Endoscopic Treatment of Acute Biliary Pancreatitis in Pregnancy

Article (PDF Available)inJournal of Clinical Gastroenterology 18(3):250-2 · May 1994with13 Reads
DOI: 10.1097/00004836-199404000-00022 · Source: PubMed
    • "The present study was based on this golden rule. Various publications involving a small number of patients have reported their experience on ERCP during pregnancy without fluoroscopy45678910. The different approaches in these publications were bile aspiration for confirmation of CBD cannulation, sphincterotomy and balloon extraction of stones. "
    [Show abstract] [Hide abstract] ABSTRACT: Management of choledocholithiasis during pregnancy is difficult. The aim of this study was to evaluate the safety and efficacy of managing common bile duct (CBD) stones during pregnancy using a two-stage procedure without any fetal radiation exposure. Eleven consecutive pregnant women treated endoscopically for choledocholithiasis between 1996-2005, at a tertiary referral center, were included in this study. All the patients were treated by biliary sphincterotomy and stenting without any fluoroscopy or ultrasound assistance during pregnancy and definitive ERCP and stone clearance after delivery. Patients were followed at one week and were asked to come for definitive treatment after delivery. All 11 patients were experiencing pain and jaundice while two patients had cholangitis. Abdominal ultrasound revealed dilated CBD in all patients and stones in 8 patients. Every patient demonstrated marked relief after the first stage procedure without any complication. ERCP after delivery revealed no CBD stones in one patient, 5-8 mm size stones in 8 patients and large stones (>15 mm) in two patients. One patient with large CBD stones required mechanical lithotripsy while another required surgery. CBD was cleared in 8 patients with small stones. Long-term fetal and maternal outcome was good in all the patients. A two stage approach consisting of initial sphincterotomy with stenting without fluoroscopy during pregnancy followed by definitive ERCP after delivery seems to be a justified approach. This is the best most definitive way of avoiding radiation exposure to the fetus.
    Article · Jun 2008
  • [Show abstract] [Hide abstract] ABSTRACT: In America more than 100,000 high-risk patients/year have conditions normally evaluated by gastrointestinal endoscopy. This review analyzes the safety and efficacy of gastrointestinal endoscopy in high-risk patients. Endoscopy during pregnancy raises the unique issue of fetal safety. The safety of esophagogastroduodenoscopy (EGD) during pregnancy has been examined in a case-controlled study of 83 patients, a mailed survey of 73 patients, and case reports. The safety of sigmoidoscopy during pregnancy has been examined in a case-controlled study of 45 patients, a mailed survey of 26 patients, and case reports. These studies suggest that EGD and sigmoidoscopy are not contraindicated during pregnancy. For example, EGD should be performed for significant upper gastrointestinal bleeding. The safety of colonoscopy during pregnancy is inadequately analyzed. In a study of 34 EGDs performed within 3 weeks of myocardial infarction, no endoscopic complications occurred in 26 clinically stable patients with uncomplicated myocardial infarction. However, 3 major endoscopic complications occurred in 8 clinically unstable patients. In a study of 9 sigmoidoscopies within 3 weeks of myocardial infarction, no sigmoidoscopic complications occurred in 7 clinically stable patients. Several studies have shown that EGD, sigmoidoscopy, or colonoscopy is safe in patients with advanced HIV infection. AIDS patients should generally be endoscoped with the same aggressiveness as other patients. However, endoscopy may be unwise in any terminal patient. No complication occurred in 60 patients undergoing EGD within 3 weeks of esophageal, gastric, or duodenal surgery. One minor complication occurred in 36 patients undergoing sigmoidoscopy within 3 weeks of colonic surgery. These results suggest that EGD or sigmoidoscopy is not contraindicated within 3 weeks of gastrointestinal surgery. No complications occurred in 53 chronic obstructive pulmonary disease patients undergoing EGD. EGD appears to be safe in chronic obstructive pulmonary disease patients without severe hypoxemia or acute bronchospasm. Emergency EGD can be performed in patients with severe hypoxemia after endotracheal intubation.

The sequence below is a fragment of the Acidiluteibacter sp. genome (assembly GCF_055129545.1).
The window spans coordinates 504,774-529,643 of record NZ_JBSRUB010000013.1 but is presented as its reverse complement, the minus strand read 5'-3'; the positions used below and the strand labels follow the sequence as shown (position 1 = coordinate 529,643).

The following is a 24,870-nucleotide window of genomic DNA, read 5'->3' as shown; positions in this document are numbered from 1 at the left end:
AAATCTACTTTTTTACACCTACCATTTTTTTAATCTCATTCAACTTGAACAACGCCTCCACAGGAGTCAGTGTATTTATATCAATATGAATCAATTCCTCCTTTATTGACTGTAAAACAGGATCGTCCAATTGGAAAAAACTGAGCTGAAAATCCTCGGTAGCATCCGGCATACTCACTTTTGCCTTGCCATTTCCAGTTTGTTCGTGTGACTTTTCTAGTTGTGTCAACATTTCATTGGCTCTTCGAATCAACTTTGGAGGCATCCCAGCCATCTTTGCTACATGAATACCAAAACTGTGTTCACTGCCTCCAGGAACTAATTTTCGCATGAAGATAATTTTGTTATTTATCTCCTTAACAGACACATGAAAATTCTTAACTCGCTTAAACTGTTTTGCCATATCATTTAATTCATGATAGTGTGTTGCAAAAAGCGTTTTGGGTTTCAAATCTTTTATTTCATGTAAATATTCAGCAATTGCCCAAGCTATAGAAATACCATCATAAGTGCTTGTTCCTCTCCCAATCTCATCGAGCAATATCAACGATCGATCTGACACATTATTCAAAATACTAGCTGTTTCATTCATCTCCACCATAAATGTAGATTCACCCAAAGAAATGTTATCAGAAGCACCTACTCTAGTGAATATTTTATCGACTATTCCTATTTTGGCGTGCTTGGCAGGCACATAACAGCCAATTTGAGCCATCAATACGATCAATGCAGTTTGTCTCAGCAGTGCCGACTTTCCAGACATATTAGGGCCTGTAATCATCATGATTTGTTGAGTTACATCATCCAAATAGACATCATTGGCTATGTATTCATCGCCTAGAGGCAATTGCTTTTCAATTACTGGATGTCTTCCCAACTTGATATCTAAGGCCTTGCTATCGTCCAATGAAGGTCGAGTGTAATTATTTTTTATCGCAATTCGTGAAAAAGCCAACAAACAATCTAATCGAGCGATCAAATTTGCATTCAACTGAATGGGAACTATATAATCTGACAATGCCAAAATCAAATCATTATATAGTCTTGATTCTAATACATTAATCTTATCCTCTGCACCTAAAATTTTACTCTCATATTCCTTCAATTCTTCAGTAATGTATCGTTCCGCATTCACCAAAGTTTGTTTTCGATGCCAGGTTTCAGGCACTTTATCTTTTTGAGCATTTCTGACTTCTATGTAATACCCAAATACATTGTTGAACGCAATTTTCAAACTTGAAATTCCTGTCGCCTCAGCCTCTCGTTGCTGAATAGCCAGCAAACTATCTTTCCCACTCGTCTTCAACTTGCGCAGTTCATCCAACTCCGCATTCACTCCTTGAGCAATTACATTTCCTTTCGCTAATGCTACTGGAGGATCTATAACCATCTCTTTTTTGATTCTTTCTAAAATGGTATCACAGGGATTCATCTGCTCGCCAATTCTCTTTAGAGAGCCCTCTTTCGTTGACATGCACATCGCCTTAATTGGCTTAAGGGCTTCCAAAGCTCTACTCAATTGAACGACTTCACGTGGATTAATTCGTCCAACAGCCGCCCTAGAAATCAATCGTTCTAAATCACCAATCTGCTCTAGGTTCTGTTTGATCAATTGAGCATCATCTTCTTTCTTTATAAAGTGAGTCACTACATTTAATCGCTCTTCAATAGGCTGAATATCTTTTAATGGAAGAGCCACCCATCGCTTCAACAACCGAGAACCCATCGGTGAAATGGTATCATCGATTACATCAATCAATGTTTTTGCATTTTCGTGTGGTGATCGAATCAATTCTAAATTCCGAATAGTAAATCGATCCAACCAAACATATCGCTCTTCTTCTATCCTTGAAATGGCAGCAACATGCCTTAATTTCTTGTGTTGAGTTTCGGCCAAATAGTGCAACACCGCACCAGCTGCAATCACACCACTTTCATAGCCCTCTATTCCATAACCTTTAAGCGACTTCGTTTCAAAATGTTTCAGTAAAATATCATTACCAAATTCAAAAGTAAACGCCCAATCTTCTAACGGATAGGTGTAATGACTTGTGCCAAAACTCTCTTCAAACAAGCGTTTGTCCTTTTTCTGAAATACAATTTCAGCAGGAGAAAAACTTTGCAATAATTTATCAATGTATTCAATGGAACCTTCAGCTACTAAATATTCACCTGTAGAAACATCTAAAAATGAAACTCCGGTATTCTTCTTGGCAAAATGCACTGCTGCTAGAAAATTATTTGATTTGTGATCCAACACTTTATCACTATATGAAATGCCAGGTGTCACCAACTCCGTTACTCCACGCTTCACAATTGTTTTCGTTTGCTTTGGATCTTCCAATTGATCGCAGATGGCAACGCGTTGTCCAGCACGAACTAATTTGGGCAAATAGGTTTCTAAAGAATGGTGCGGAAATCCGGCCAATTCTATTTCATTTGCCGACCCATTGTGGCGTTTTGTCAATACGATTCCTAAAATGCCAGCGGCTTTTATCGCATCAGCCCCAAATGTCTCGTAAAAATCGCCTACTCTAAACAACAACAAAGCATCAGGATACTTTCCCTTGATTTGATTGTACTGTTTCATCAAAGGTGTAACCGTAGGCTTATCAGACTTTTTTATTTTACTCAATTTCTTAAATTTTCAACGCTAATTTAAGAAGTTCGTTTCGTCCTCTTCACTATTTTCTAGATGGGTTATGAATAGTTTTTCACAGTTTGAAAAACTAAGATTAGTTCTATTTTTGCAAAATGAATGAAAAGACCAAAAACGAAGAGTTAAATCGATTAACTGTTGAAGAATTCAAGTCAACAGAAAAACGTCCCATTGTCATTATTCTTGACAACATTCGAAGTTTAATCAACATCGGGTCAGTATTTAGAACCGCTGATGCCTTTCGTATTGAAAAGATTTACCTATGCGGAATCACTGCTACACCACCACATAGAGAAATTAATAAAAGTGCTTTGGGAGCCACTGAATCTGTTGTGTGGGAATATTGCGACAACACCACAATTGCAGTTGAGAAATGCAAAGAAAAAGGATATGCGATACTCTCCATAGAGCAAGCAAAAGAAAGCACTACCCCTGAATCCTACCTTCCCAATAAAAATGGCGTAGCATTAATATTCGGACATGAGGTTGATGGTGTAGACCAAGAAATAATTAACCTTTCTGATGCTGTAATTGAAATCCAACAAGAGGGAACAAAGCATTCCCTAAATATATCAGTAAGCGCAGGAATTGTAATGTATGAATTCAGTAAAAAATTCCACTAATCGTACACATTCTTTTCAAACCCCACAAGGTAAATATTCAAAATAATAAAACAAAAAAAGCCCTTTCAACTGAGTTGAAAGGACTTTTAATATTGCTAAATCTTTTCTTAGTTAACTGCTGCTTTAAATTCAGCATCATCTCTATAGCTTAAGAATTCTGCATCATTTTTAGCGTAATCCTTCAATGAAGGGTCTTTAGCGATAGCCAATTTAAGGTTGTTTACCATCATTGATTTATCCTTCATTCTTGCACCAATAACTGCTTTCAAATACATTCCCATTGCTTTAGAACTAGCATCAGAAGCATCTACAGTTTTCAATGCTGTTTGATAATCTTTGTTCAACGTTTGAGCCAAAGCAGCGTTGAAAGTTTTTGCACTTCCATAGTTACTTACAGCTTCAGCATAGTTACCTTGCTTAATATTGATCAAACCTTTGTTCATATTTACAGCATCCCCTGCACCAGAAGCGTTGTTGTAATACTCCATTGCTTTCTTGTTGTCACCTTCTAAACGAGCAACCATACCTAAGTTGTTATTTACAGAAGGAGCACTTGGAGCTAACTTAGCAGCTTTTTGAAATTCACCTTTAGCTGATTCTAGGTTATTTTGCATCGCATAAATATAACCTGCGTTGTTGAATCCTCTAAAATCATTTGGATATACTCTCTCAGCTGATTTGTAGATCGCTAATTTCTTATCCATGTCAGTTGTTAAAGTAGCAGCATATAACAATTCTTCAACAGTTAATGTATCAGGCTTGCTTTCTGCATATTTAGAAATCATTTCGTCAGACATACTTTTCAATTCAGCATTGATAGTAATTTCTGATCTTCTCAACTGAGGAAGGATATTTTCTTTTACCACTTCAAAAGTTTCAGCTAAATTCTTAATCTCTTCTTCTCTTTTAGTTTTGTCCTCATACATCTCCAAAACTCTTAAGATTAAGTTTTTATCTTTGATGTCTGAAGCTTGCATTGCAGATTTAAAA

Article · Jul 1996
  • [Show abstract] [Hide abstract] ABSTRACT: More than 12,000 pregnant patients in the United States per year have conditions normally evaluated by esophagogastroduodenoscopy (EGD). More than 6000 pregnant patient in the United States per year have conditions normally evaluated by sigmoidoscopy or colonoscopy. Endoscopy during pregnancy raises the unique issue of fetal safety, and endoscopic medications comprise a significant component of fetal risks from endoscopy. This article analyzes the safety of endoscopic medications during pregnancy, reviews the literature on the safety of gastrointestinal endoscopy during pregnancy, proposes guidelines for endoscopic indications during pregnancy, and describes modifications of gastrointestinal endoscopy during pregnancy to increase fetal and maternal safety.
    Article · Apr 1998
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